Imperial, California (NAPSI) - Danyelle’s first pregnancy was going extremely well, and she couldn’t wait for the arrival of her baby girl. At her 28-week checkup, her doctor knew that something wasn’t right. Danyelle’s feet and face were incredibly swollen. When Danyelle returned the next day for more tests, her blood pressure had skyrocketed. Within 24 hours, Danyelle found herself in the hospital at risk of delivering her baby prematurely.
Danyelle was diagnosed with preeclampsia, a life-threatening medical condition that occurs during pregnancy. It is a disease of the placenta that impacts both mother and baby and is a leading cause of death in pregnant women. Preeclampsia occurs in less than 10 percent of pregnancies, typically during the second and third trimesters. When preeclampsia occurs before 34 weeks of pregnancy, it’s known as early onset preeclampsia.
Symptoms include high blood pressure, swelling of hands, feet and face, nausea, contractions, sleeplessness, stomach pain, visual disturbances and more.
“One day I was fine,” said Danyelle, “and the next day, my entire life turned upside down.”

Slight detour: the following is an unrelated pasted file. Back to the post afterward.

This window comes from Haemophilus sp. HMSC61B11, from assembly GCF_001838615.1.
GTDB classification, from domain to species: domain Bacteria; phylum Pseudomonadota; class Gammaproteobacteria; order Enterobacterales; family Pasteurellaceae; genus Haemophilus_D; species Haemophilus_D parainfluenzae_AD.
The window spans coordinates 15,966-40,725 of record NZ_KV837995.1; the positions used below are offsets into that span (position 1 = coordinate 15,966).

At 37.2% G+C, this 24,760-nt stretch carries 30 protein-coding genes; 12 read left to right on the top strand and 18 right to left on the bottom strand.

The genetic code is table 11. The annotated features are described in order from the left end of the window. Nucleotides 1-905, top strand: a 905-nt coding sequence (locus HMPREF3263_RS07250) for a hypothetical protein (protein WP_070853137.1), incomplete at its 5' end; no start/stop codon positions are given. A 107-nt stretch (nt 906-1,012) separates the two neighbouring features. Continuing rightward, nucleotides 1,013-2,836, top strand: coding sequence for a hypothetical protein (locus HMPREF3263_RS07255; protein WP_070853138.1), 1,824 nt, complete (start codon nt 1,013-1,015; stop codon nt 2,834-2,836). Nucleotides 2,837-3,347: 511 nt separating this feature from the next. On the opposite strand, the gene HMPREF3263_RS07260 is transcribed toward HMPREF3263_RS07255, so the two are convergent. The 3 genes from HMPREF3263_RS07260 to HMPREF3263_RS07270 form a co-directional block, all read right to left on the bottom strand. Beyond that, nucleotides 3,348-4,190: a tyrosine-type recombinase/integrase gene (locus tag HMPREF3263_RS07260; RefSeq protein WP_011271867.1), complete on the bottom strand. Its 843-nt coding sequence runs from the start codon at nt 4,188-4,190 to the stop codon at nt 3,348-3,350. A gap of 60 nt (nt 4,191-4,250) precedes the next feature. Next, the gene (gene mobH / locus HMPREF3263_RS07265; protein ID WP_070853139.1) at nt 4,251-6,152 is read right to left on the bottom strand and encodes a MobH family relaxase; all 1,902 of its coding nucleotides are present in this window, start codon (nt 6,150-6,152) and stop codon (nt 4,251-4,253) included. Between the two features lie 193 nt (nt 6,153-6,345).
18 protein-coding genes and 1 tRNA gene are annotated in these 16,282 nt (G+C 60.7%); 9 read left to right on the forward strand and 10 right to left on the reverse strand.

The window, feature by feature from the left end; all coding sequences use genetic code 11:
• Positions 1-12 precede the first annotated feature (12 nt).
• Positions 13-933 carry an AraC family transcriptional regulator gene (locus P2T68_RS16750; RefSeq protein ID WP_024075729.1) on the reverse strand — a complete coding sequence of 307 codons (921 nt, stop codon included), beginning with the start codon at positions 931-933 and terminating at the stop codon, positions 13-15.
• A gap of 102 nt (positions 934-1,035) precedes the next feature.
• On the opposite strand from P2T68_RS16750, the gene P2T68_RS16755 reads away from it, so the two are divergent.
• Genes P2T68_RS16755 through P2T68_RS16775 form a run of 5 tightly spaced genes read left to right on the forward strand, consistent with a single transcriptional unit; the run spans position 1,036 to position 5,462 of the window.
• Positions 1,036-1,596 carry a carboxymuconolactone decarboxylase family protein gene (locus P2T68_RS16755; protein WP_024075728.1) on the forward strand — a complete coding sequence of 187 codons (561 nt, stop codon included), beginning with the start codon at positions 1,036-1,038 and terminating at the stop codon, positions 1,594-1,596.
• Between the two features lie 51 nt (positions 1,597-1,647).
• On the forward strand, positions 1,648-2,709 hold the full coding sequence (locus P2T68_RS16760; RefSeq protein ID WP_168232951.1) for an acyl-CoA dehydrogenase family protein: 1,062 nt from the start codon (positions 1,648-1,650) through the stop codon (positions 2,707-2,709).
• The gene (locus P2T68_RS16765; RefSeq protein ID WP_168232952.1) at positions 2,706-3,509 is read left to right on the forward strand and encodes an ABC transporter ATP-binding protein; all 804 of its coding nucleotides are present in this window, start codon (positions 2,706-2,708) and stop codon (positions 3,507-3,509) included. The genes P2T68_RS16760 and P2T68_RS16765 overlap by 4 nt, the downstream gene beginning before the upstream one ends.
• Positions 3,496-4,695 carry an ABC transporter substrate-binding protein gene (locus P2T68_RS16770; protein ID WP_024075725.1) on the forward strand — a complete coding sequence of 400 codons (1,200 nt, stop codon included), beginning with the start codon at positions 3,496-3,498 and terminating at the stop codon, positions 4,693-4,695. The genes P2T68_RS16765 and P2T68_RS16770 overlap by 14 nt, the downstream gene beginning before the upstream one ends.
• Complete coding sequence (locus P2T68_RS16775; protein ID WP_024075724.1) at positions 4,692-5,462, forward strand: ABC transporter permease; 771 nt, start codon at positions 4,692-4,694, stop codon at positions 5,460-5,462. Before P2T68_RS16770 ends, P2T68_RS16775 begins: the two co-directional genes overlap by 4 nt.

If left untreated, preeclampsia can become eclampsia, a life-threatening condition to both the mother and baby. The only way to stop preeclampsia from becoming eclampsia is to deliver the baby. This means that mothers with early onset preeclampsia might have to deliver before their baby is fully developed.
The current treatment standard for early onset preeclampsia is “expectant management,” in which doctors monitor mom and baby closely to try to allow the baby more time to develop in the womb, allowing for fewer post-delivery complications.
“At the hospital I was hooked up to every monitor imaginable,” shared Danyelle. “My doctors wanted to see how long I could safely stay pregnant to allow Emilia to grow.”
Less than 24 hours later, Emilia started showing signs of distress. Danyelle gave birth at 29 weeks. Weighing only 1 pound, 11 ounces, Emilia was whisked to the NICU. Thirteen days later, she passed away.
Mothers who have suffered from this devastating disease aim to raise awareness throughout the month of May, National Preeclampsia Awareness Month, and year-round.
“My husband and I made a vow to Emilia that we wouldn’t keep quiet about what happened,” Danyelle said. “Preeclampsia isn’t something that everyone knows about. We are committed to changing that by raising awareness and sharing our story.”
To learn more about preeclampsia and a clinical study that’s under way now across the U.S., visit www.PRESERVE-1.org.